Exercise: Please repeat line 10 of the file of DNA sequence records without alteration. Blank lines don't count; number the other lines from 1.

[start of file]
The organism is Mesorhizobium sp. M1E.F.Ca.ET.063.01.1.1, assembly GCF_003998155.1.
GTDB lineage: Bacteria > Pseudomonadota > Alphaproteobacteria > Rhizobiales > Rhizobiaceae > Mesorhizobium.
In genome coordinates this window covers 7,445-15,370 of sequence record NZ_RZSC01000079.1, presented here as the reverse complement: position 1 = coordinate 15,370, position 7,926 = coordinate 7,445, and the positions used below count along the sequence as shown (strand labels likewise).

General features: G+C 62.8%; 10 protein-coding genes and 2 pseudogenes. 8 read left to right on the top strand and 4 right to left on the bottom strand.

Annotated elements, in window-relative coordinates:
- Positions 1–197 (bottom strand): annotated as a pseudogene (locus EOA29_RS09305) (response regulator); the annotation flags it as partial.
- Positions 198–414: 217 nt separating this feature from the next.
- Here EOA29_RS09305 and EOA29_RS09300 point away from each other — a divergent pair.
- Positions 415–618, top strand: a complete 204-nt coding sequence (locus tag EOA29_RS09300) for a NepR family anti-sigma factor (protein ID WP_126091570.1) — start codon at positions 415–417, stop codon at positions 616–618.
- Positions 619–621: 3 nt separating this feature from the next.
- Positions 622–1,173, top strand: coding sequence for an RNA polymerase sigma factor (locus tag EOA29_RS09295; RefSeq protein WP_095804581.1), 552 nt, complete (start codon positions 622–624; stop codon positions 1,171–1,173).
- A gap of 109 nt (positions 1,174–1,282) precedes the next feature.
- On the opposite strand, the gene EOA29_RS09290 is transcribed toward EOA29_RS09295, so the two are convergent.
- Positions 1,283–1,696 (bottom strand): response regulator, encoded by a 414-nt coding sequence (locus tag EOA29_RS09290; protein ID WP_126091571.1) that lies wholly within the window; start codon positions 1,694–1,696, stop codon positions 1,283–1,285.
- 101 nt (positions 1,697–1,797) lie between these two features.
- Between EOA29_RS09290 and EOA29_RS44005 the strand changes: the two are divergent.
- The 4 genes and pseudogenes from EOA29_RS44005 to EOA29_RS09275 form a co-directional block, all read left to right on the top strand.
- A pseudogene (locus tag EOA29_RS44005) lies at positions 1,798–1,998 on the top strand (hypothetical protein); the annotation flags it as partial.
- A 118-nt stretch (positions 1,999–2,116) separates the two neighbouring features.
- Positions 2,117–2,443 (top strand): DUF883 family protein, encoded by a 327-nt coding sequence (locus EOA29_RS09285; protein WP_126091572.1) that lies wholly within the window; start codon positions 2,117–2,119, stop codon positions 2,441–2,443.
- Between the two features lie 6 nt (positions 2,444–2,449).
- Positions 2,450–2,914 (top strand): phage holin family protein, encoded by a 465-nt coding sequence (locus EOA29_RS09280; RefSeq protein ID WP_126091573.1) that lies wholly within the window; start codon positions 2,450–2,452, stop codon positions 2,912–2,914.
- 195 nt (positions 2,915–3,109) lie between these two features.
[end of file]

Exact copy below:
- Positions 619–621: 3 nt separating this feature from the next.